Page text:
August is a great time to hang out in your hammock, leaf through bulb catalogues or search websites for tiny bulbs that will burst forth with colorful spring and summer flowers.
Floral bonanzas depend on ordering early and planting in November and December. Our local garden centers offer numerous bulbs – daffodils, tulips, hyacinths, and sometimes others - but they are limited by space and the world of bulbs is vast and amazing!
I’ve been ordering some lessor known bulbs for a few years now and have been well rewarded.
The beauty of bulbs – as well as corms, rhizomes and tubers - is once planted, they are basically carefree. Leaves and stems are waiting patiently inside their little brown packages until a bit of rain and winter chill signals their inner calendar that it’s show time. Most all are deer and rodent resistant, except for tulips, which gophers savor. Plants that are super attractive to pollinators include allium, anemone, camassia, cheonodoxa, ixia and muscari.
While I am tempted to order most every bulb I see, here are a few I have successfully grown in my Mill Valley garden:
Anemones come in shades of white, blue, purple and red and make excellent cut flowers. Their stem continues to grow after being cut, a trait they share with tulips.
I have been growing ixia for years. They can be found in shades of white, cream, yellow and eye-popping magenta. Their tall, thin stalks often wave in the breeze, giving them the nickname “wand flowers”.
For spectacular drama, search for Dracunculus vulgaris “Dragon Flower”. Just don’t plant it close to your door as its bloom has a slightly unpleasant fragrance for a few days! The tall reddish-black spike is quite unique. Large fingered leaves sprout from the leopard-spotted stem and spread out like a fan.
Watsonias hail from the Cape region of South Africa with rainfall similar to the Bay Area. Five to six-foot stalks emerge from long spikey leaves, boasting trumpet-shaped flowers in white and shades of pink. Drought tolerant, pest resistant, dramatic flowers are perfect for fence lines or back of the perennial border.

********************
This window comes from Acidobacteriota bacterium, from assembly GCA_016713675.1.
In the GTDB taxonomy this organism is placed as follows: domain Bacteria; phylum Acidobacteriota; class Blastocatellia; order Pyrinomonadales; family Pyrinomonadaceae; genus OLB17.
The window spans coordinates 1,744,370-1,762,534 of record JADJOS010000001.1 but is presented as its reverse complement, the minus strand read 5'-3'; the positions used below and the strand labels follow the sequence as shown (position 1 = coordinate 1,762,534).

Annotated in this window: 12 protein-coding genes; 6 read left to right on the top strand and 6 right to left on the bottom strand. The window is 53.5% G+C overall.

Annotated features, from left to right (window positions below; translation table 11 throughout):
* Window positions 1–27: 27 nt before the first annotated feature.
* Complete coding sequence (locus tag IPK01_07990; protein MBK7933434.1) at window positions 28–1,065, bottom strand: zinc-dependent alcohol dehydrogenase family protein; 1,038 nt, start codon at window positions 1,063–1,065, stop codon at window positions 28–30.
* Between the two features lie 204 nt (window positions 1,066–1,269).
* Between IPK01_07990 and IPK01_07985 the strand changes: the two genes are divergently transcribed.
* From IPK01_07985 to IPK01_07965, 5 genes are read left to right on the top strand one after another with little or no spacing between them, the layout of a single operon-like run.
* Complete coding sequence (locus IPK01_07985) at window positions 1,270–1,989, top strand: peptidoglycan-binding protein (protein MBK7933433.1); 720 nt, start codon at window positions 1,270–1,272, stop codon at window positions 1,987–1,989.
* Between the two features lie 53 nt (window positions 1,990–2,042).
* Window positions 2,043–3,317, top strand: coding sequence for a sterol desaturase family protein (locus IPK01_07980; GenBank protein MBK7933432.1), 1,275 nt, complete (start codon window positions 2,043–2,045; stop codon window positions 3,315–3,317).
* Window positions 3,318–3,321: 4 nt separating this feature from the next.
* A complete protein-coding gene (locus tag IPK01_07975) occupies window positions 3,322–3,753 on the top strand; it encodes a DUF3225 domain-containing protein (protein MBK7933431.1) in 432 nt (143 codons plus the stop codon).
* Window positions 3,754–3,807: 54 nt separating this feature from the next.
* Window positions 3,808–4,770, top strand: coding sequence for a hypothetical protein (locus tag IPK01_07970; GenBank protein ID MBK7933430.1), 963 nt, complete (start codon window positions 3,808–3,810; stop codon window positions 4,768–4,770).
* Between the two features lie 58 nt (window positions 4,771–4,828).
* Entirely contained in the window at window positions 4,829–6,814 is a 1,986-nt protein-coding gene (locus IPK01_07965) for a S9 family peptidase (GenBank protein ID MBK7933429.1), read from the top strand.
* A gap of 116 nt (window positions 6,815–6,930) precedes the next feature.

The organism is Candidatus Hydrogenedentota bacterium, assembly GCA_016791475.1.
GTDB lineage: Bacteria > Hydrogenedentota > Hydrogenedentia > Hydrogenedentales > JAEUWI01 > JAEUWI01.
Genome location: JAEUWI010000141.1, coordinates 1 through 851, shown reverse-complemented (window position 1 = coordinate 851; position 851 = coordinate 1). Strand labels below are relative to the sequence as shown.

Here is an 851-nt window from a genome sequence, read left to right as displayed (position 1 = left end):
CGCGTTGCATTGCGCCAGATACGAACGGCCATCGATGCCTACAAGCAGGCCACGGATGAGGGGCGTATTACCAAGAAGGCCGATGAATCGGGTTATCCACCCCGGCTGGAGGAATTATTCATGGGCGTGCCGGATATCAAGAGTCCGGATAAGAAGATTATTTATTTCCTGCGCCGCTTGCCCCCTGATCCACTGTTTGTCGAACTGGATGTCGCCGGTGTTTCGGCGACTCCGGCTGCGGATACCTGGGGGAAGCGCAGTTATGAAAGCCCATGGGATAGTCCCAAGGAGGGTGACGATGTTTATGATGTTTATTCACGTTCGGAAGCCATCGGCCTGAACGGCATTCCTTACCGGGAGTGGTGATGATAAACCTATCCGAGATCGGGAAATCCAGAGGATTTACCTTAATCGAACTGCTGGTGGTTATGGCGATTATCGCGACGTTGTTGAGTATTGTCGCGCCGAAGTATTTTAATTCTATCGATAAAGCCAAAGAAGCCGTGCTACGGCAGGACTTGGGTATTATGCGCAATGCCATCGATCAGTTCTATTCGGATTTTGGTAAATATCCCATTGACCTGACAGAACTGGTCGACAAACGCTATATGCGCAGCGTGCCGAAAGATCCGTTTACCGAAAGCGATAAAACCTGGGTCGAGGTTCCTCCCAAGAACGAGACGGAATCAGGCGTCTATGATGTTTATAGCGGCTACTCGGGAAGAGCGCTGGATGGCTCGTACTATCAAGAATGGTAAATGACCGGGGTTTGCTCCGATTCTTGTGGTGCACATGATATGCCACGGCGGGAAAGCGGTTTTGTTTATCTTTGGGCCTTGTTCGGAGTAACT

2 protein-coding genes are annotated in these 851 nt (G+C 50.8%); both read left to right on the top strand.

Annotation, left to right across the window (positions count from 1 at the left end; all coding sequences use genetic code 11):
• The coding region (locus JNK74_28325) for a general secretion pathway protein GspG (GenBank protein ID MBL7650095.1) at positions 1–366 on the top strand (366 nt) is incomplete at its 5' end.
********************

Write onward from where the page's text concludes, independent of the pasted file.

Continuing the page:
Camassia is a North American native that was sometimes used by Native Americans as a food crop. Two-foot tall spikes of white, soft pink or shades of blue are excellent pollinators and naturalize easily in almost any soil.
Triteleia are small bulbs that are native to America and send up strong, one-foot stems with white or blue star-shaped blooms. They prefer full sun or part shade and bloom in late spring or early summer.
Scillas are petite starry flowers and one of the most shade tolerant. Look for them in blue, white, pink and violet.
Erythronium, also known as dog-toothed violet or trout lily, is a woodland plant that requires moisture retentive, fertile soil. Attractive foliage supports lily-like flowers in white, yellow or pink.
In general, bulbs want good drainage, loose fertile soil, and full to part sun. Most bulbs should be planted three times their width deep—follow the directions on the material or package from the bulb source. Small bulbs like anemones should be planted on their side and only 1 – 2 inches deep. Adding some compost and bulb fertilizer to the planting hole will provide extra nutrition.
For next year’s blooms, it’s vital that the leaves remain in place until they have withered and turned yellow. This may take six to eight weeks, depending on the weather. Allow the dead leaves to decompose in place or remove the foliage when it is yellowed, totally limp, and pulls away with no resistance.
Searching for these bulbs will take some time and no seller that I located carried all of the varieties mentioned here. Use your search engine to locate the bulb you would like to view, then search that seller’s site for others that might be interesting. Explore and try something new!